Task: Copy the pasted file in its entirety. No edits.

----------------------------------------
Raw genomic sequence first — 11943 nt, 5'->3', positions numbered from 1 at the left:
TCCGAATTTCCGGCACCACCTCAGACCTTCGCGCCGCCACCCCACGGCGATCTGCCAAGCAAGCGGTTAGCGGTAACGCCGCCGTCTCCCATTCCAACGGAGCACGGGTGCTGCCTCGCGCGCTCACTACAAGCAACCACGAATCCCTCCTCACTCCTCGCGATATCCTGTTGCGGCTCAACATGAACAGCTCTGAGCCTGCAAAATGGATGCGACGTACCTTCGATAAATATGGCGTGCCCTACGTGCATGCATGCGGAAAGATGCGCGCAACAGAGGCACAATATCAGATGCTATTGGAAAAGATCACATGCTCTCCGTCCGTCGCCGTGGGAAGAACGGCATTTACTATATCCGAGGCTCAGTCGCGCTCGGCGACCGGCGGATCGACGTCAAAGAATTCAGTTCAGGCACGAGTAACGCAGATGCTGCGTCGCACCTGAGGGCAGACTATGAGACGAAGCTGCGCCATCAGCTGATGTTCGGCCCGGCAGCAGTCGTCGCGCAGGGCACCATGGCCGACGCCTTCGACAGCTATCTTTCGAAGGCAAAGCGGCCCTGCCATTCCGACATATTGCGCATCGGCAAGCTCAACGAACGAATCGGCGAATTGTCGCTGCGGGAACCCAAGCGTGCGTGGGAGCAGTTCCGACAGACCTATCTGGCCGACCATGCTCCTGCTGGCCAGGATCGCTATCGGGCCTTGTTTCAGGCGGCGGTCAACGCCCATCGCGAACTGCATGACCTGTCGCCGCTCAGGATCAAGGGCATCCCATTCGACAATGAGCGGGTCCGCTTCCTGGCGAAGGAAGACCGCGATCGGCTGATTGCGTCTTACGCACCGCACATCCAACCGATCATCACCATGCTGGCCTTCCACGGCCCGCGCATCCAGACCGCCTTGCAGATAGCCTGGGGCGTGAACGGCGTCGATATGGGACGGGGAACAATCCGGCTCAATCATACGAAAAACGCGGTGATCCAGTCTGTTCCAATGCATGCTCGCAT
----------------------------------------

Raw genomic sequence first — 11943 nt, 5'->3', positions numbered from 1 at the left:
TCCGAATTTCCGGCACCACCTCAGACCTTCGCGCCGCCACCCCACGGCGATCTGCCAAGCAAGCGGTTAGCGGTAACGCCGCCGTCTCCCATTCCAACGGAGCACGGGTGCTGCCTCGCGCGCTCACTACAAGCAACCACGAATCCCTCCTCACTCCTCGCGATATCCTGTTGCGGCTCAACATGAACAGCTCTGAGCCTGCAAAATGGATGCGACGTACCTTCGATAAATATGGCGTGCCCTACGTGCATGCATGCGGAAAGATGCGCGCAACAGAGGCACAATATCAGATGCTATTGGAAAAGATCACATGCTCTCCGTCCGTCGCCGTGGGAAGAACGGCATTTACTATATCCGAGGCTCAGTCGCGCTCGGCGACCGGCGGATCGACGTCAAAGAATTCAGTTCAGGCACGAGTAACGCAGATGCTGCGTCGCACCTGAGGGCAGACTATGAGACGAAGCTGCGCCATCAGCTGATGTTCGGCCCGGCAGCAGTCGTCGCGCAGGGCACCATGGCCGACGCCTTCGACAGCTATCTTTCGAAGGCAAAGCGGCCCTGCCATTCCGACATATTGCGCATCGGCAAGCTCAACGAACGAATCGGCGAATTGTCGCTGCGGGAACCCAAGCGTGCGTGGGAGCAGTTCCGACAGACCTATCTGGCCGACCATGCTCCTGCTGGCCAGGATCGCTATCGGGCCTTGTTTCAGGCGGCGGTCAACGCCCATCGCGAACTGCATGACCTGTCGCCGCTCAGGATCAAGGGCATCCCATTCGACAATGAGCGGGTCCGCTTCCTGGCGAAGGAAGACCGCGATCGGCTGATTGCGTCTTACGCACCGCACATCCAACCGATCATCACCATGCTGGCCTTCCACGGCCCGCGCATCCAGACCGCCTTGCAGATAGCCTGGGGCGTGAACGGCGTCGATATGGGACGGGGAACAATCCGGCTCAATCATACGAAAAACGCGGTGATCCAGTCTGTTCCAATGCATGCTCGCAT